Much of the money Apollo would have raised in the IPO was expected to pay down junk bonds that the firm used to acquire CKE. The company had expected to raise $200 million during the IPO, and Apollo would have remained its biggest shareholder.

In addition, Apollo paid itself $190 million in dividends from CKE last year, according to regulatory filings. That includes $13.8 million that CKE would hand over to Apollo to end a management services agreement.

The scenario is typical for private equity firms, which use debt to pay themselves earlier and then cash in again after an IPO. Most private equity takeover teams wait four or five years before releasing companies onto the public markets, giving them time to stabilize away from the public eye.

“They used CKE similarly to a credit card,” said John A. Gordon, a principal with Pacific Management Consulting Group, which advises restaurants. He said the IPO process was “an embarrassment and a total waste of time for Apollo and CKE.”

Another financial factor that weighed on investors is that CKE has not shown an annual profit for two years, and in 2011 suffered a $19.3-million loss. Although sales have grown modestly, much of the company’s cash has been used to pay interest on the debts it owes.

CKE, in an effort to cut costs, even stopped paying matching contributions to employees’ 401(k) retirement accounts.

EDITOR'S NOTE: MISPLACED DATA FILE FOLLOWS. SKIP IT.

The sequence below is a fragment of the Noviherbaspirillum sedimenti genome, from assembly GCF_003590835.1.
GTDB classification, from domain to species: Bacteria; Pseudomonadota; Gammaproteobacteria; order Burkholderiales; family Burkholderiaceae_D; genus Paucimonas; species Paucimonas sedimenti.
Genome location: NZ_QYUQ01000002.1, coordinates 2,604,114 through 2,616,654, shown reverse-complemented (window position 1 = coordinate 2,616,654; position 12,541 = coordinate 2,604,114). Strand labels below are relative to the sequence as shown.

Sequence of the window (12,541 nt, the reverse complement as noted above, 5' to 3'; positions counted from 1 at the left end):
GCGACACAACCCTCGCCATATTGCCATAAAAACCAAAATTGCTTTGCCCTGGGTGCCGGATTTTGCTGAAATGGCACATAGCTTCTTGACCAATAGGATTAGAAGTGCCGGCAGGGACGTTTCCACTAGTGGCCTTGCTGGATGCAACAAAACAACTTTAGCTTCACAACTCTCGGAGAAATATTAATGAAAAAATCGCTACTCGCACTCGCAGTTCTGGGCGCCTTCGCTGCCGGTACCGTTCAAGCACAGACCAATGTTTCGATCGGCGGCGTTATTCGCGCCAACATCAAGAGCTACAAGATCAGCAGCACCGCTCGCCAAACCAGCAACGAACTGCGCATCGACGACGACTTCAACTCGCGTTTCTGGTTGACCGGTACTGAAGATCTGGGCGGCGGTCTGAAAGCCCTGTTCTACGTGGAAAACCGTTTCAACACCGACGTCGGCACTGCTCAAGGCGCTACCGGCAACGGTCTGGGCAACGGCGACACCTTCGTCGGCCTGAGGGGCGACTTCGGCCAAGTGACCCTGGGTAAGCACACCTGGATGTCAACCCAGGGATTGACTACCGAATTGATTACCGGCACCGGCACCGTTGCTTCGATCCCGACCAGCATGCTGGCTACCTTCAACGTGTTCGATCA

“The company’s weak financials made the IPO as hard to digest as some of the fast-food it serves,” said IPO research firm PrivCo Chief Executive Sam Hamadeh, who added that he had spoken with investment managers who passed on CKE.

Another fumble for Apollo and CKE was the IPO’s timing, analysts said.

Early August has always been a slow period for such launches, with much of Wall Street on vacation and the remainder worn out by the debuts that tend to swarm the market earlier in the summer. CKE would have been the fifth restaurant company to go public since June.

The most recent, Outback Steakhouse owner Bloomin’ Brands Inc., launched Wednesday. But shrinking demand forced the company to price at $11 a share, below its originally expected $13-to-$15 range, while selling fewer shares than it had hoped.